7. squarej

    squarej Mentor

    Jul 25, 2007
    Is 2TB the largest drive you can replace the internal drive with?
  8. The Merg

    The Merg 1*

    Jun 24, 2007
    Northern VA
    Is 2TB the largest drive you can replace the internal drive with?

    On the HR2x receivers, yes.

    - Merg

    Sent from my iPad using DBSTalk mobile app
  9. TomCat

    TomCat Broadcast Engineer

    Aug 31, 2002
    When the x drive is connected, the system tries to mount that drive first, and if successful, does not mount the internal drive. If the x drive is missing or there is an issue with the eSATA connection, the internal will mount. So only one is mounted at a time (boo!), but both are powered at all times.

    If you have just the internal connected and that does not work (not indicated in your one-paragraph post, IIRC) that can point to the PS or the drive. It sounds like you had the x drive connected at all times. If you connect an x drive and that is problematic, and then disconnect the internal and it starts to work, that points to either the internal drive or the PS as well.

    But, a HDD drawing too much power is a very unlikely failure scenario. What might be more likely is a problem with the PS.

    What often happens to the PS is that the electrolytic filter caps dry out. These caps are there to smooth out the AC ripple into pure DC with no AC ripple component riding on top of the power. When they dry out, their value changes (fewer microfarads) and they do not filter the AC ripple as well. And this is dependent on the current draw. It may be that when you have one HDD connected, the PS is still under the Mendoza line and the ripple is not enough to futz with the microprocessor, yet with two drives connected, it is over the line, and the microprocessor will cause the unit to show some of the same symptoms of a failing drive (stuttering, dropouts, spontaneous rebooting even).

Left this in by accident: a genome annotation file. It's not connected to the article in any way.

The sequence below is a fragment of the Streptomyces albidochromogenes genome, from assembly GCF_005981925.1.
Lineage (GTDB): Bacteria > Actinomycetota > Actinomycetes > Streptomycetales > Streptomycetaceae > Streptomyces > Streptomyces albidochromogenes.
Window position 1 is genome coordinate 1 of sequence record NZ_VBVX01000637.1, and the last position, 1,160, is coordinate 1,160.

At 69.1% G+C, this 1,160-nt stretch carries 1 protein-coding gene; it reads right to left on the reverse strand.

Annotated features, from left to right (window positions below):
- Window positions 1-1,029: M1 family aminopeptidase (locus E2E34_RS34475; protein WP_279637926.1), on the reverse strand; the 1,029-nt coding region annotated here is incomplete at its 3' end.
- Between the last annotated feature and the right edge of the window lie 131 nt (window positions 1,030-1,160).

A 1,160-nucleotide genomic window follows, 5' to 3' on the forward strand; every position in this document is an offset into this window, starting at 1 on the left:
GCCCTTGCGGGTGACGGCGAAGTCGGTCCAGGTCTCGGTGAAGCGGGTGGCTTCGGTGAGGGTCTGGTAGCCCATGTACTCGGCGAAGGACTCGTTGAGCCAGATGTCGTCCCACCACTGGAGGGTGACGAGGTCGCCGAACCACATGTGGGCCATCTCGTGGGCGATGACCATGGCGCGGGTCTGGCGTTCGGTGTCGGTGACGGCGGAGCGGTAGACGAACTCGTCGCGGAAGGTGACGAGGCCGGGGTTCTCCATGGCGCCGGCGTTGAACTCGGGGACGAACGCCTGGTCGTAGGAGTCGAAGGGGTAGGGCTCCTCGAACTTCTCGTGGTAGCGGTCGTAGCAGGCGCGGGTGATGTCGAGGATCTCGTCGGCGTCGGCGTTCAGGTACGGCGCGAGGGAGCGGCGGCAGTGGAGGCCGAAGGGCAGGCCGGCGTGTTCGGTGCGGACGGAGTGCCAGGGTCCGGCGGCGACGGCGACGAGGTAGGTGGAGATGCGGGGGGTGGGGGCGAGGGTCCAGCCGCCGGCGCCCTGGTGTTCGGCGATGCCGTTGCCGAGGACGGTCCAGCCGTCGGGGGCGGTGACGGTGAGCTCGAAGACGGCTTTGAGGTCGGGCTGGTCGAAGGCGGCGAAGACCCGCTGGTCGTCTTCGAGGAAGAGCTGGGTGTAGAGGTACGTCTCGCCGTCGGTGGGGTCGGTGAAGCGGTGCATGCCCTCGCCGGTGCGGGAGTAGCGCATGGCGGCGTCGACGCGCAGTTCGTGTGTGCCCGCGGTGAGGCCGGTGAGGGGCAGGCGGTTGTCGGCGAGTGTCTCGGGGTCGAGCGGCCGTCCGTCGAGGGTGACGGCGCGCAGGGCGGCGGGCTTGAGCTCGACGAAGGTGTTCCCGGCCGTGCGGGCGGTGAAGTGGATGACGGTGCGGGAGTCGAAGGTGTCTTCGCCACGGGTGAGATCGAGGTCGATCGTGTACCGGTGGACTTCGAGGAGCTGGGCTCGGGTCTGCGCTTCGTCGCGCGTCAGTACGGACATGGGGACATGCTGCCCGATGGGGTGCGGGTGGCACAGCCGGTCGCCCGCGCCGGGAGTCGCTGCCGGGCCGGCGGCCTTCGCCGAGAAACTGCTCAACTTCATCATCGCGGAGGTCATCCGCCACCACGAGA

You might want to lift the hood and visually inspect the filter caps (these will be the two largest can-shaped capacitors there) to see if there is any visible leakage or doming. If so, replace them. If not, you still may have aged capacitors that are creating ripple. It is pretty easy to see on an analog VOM (one with a true needle gauge); set for AC when measuring the output DC, and if the needle moves at all, there's your AC ripple.

    You can also bridge one of the caps briefly with another cap using clip leads (best to get two large caps of nearly any comparable size and bridge both; IOW, connect another large cap in parallel with each filter cap on the circuit board) and see if problems go away. If so, replace the caps. Be careful with the testing; electrolytics are polarized, meaning if you hook them up backwards, exciting things can happen.

    I was once nicknamed "sparky" in our shop when I replaced a cap and put it in backwards. I had my face 2 inches from it for about 45 seconds trying to see if I could find other issues, after plugging the unit back in and it still not working (I think it was a b&w monitor). About 5 seconds after I sat up straight, KAPOW! I was lucky enough to have good timing, but it still really got my attention. Coworkers still like to remind me of that whenever I get too cocky.
  10. Goldenjet

    Goldenjet New Member

    Jul 6, 2013
    Tomcat, Thanks for the reply, and insight. I may not have mentioned it in my original post, but I did try rebooting the unit with only the internal drive connected, and the results were the same, being the receiver would reboot itself after the second screen. So having one or both drives connected yielded the same result. Once I disconnected the power cable to the internal drive, that's when the receiver came back to life and has been working perfectly ever since. So yes, the problem lies either with the PS or internal HDD, but at this point I'm not going to press my luck and start tinkering with it. If it ain't broke, don't fix it. If the receiver should start acting up again, I will open it up and try testing the power supply and hard drive, and I would then post the results here. Thanks again for your help.
  11. P Smith

    P Smith Mr. FixAnything

    Jul 25, 2002
    W.Mdtrn Sea
    to test your HDD on a PC (best way to find out its problem), use MHDD self-bootable CD, get SMART data before and after Scan with Remap=ON
    or try Victoria on Windows PC (it's free program) - see a few posts here, where users like you did use it and ask questions, posting snapshots ...